Writing sprints, blackout poetry and content ideas for your newsletter
Also featuring some exciting news of my own
Some exciting news from me in this issue.
Those of you who’ve been following my internet travels for a while will remember the last 60-odd episodes of the Write for Your Life podcast were co-hosted with Donna Sørensen. She was the one with the xylophone.
Well, we're teaming up again as she is now the other half of Very Meta, my (our) freelance content studio. I'll continue as before here in the UK, while Donna does her thing out of her rather lovely mezzanine office in Copenhagen, Denmark.
Two content professionals. Two countries. One brand.
Sounds pretty cool, right? And I can tell you that after just three months of being freelance, Donna is already absolutely flying. She's also been a much-needed source of support for me as I try to manage my workload alongside four kids during lockdown.
And once the world has settled down a little (especially my world) we are hoping to launch a podcast to talk shop and document our rather novel approach to running a business (or two).
Links of the week
Every issue I collect and share the best advice, apps and other shenanigans that I find on my internet travels. Find something useful? Subscribe for free.
This is a really interesting idea. It's a web app that allows you to create a 'room', invite some writer pals to join you and then word sprint for a set time. You can see each other's progress and chat directly in the site.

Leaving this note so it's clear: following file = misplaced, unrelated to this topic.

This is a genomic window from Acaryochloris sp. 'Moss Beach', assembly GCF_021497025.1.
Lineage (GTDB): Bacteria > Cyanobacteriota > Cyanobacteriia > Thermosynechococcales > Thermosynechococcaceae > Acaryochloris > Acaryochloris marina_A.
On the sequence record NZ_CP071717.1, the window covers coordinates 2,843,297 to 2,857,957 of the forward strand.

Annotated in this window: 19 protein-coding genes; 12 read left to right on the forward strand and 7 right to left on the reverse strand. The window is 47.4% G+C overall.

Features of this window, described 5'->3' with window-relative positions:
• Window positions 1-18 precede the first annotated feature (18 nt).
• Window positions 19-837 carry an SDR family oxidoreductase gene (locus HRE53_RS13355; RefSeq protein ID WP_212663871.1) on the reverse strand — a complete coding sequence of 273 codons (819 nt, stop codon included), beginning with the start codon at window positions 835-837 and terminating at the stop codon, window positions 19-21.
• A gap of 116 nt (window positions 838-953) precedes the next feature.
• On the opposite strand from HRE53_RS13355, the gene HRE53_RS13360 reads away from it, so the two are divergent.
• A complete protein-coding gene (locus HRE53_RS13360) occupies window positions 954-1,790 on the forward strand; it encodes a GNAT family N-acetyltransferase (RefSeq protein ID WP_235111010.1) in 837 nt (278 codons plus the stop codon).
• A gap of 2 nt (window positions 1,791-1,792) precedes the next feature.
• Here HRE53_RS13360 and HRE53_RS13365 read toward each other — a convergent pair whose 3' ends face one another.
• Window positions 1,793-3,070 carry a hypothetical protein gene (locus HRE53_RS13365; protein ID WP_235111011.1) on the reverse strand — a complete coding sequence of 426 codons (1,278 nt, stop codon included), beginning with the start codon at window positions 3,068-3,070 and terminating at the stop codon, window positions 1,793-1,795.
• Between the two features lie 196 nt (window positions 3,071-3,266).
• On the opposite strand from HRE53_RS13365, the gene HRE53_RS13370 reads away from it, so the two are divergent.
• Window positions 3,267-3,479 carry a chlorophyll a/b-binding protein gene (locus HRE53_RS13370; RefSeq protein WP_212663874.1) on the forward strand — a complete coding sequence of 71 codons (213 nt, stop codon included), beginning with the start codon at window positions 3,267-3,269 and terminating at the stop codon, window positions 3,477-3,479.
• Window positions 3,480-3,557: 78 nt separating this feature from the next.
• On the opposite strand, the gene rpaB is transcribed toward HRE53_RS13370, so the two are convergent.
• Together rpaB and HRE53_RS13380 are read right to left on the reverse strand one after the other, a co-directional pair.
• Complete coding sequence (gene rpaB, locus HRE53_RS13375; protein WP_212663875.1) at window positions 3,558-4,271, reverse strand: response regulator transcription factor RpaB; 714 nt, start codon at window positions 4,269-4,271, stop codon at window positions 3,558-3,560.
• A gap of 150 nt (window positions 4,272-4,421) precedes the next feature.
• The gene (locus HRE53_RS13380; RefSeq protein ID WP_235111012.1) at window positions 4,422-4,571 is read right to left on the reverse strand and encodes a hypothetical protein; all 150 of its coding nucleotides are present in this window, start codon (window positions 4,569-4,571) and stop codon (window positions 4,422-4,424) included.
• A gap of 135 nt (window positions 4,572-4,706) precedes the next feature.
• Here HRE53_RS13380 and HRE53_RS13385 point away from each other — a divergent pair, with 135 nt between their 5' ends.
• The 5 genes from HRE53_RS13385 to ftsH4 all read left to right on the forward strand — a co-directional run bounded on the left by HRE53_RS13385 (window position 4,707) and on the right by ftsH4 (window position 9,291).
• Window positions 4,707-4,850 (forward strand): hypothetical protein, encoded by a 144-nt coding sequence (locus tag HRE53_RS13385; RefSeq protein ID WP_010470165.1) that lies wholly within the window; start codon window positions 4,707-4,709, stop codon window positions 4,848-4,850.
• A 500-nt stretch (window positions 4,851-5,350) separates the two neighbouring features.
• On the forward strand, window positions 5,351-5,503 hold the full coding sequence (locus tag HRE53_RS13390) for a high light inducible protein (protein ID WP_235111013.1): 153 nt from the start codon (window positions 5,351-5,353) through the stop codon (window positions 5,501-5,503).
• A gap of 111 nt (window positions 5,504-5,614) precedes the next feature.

Who fancies some Unslush writing sprints? I'm serious. Reply if you're interested!
Further reading: How To Write In Sprints and Why
Where do you get your story ideas from? Joe Dunthorne, author of the excellent Submarine, gives you some practical pointers on generating interesting storylines. Turns out tall tales aren't necessarily fired into our brains by some mystical overlord.
Further reading: Abandon your muses, they're a work of fiction!
I had a go at writing a little blackout poetry yesterday. This took about 10 minutes. It's amazing what jumps out of the page at you, isn't it? I dedicate it to my fellow parents in lockdown. Fancy writing your own blackout poem? Check out these instructions. It's not rocket science.
Jane Friedman has published this great interview by Sangeeta Mehta, a former acquiring editor of children’s books at Little, Brown and Simon & Schuster, with literary agents Stefanie Sanchez von Borstel of Full Circle Literary and Leslie Zampetti of Dunham Literary, Inc.
Questions focus on writing during the pandemic, but there is much in the answers that you will find useful for all occasions. It's an insight into the life of an agent in these times too. Well worth your time.
Further reading: How to Pitch Your Book to an Agent
This is interesting list and as an author myself, I note that I do barely any of this stuff here in my own newsletter. It might be different if I had a book coming out. But in general, I think a reader has to really love and author to want a newsletter from them that's all about, you know, the author.
Further reading: The Resurgence and Importance of Email Newsletters
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Tweets of the week
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